In a true free-market laissez-faire capitalist system a deception-based approach is undertaken only by those already incompetent in the realm of business, for the able and productive have no need to cover up their financial state; they are already soaring and reaping profits due to their ability and the integrity which reinforces their honest labors. The poor performers who from cowardice attempt to fabricate an undeserved image of themselves deserve failure and obtain it. Such secrets as theirs cannot be kept in the dark, and have not been in the case of Enron, Arthur Andersen, and WorldCom. Prior to the imposition of suffocating liabilities and further limitations their misconduct was brought into the open. They and the guilty parties within them had all suffered, losing their companies and their fortunes. But this is not the aim of the leftists. The latter seek to, through the amplification of bureaucracy and regulation within the corporate sector punish not the vile and treacherous, who have already received what was due to them, but rather the innocent, successful, and prosperous.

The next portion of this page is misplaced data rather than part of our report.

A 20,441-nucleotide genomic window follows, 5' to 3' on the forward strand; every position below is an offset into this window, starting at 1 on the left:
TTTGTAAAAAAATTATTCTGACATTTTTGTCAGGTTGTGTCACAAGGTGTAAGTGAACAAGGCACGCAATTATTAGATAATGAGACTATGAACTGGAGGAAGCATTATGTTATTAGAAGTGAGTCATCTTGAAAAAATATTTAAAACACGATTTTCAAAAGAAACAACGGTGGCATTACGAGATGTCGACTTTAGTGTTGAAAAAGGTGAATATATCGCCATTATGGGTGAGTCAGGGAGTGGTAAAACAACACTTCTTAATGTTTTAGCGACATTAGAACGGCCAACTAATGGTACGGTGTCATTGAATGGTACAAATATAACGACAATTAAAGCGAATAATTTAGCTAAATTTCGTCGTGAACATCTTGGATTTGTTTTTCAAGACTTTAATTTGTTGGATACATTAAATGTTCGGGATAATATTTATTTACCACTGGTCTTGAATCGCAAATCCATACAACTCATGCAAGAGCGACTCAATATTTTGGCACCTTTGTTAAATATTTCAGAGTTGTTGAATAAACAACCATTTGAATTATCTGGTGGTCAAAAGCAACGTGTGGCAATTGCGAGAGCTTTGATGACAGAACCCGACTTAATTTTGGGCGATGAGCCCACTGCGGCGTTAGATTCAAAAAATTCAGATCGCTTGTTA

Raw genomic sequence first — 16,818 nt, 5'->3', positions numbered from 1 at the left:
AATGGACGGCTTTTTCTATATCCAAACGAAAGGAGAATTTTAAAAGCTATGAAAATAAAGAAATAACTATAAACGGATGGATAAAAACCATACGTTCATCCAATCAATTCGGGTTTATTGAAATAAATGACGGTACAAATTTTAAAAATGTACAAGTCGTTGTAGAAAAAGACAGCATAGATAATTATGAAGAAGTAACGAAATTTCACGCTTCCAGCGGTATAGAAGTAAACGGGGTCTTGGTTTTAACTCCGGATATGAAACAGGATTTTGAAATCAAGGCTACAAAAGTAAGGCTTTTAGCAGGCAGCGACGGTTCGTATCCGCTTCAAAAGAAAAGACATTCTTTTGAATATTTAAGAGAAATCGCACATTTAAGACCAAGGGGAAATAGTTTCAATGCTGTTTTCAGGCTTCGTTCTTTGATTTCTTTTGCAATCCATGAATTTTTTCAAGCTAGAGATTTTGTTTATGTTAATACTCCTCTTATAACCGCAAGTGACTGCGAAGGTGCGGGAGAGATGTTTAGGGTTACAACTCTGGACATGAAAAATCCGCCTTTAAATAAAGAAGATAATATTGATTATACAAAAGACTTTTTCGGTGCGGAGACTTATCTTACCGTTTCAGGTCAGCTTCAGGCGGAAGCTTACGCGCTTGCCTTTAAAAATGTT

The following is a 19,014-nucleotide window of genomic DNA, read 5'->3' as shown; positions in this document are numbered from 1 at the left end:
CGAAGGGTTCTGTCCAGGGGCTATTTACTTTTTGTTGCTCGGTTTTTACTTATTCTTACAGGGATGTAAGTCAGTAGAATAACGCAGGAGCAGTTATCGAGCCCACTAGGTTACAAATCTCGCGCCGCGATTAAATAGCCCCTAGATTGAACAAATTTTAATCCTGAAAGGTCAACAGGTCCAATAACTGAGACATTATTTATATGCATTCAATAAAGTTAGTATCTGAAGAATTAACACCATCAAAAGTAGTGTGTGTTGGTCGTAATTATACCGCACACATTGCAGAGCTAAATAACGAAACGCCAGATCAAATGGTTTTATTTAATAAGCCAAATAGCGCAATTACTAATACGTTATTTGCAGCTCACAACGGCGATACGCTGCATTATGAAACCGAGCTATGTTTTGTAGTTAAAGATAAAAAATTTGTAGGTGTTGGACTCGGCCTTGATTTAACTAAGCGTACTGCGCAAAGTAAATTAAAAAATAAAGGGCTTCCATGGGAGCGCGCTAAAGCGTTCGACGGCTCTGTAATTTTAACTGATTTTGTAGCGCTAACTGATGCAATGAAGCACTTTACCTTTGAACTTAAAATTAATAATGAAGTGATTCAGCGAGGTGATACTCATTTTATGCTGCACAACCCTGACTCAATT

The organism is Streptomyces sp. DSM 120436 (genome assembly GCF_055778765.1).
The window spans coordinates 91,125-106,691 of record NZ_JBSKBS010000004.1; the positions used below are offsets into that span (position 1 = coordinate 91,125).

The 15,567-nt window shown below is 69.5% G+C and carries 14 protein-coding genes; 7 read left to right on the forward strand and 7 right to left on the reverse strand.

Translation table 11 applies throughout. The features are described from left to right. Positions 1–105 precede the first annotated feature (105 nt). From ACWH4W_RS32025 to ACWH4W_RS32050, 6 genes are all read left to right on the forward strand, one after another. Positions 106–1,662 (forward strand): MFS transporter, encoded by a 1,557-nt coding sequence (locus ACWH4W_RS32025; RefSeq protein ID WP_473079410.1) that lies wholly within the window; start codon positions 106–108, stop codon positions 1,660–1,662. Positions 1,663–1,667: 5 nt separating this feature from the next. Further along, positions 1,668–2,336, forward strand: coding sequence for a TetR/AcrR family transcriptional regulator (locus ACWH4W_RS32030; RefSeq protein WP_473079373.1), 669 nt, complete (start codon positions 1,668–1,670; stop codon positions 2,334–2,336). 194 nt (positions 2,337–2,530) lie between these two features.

Philosopher Ayn Rand had rightfully stated that any limitation on the activities of entrepreneurs is a limitation on the capabilities of all rational minds. Any coercion aimed as a preventive measure against those who have not yet committed a crime is possible only because the measures are not financially profitable and have not been implemented by logical, clear-thinking businessmen of their own accord. Therefore, these additional shackles in which Congress is presently deliberating to bind businessmen are inherently aimed at undermining the welfare of their enterprises and robbing them of means which could have been diverted toward a more substantial output or the amplification of their profit, both of which, when any man deals with them, present the latter with the opportunity to benefit from their goods and use them for his own interests.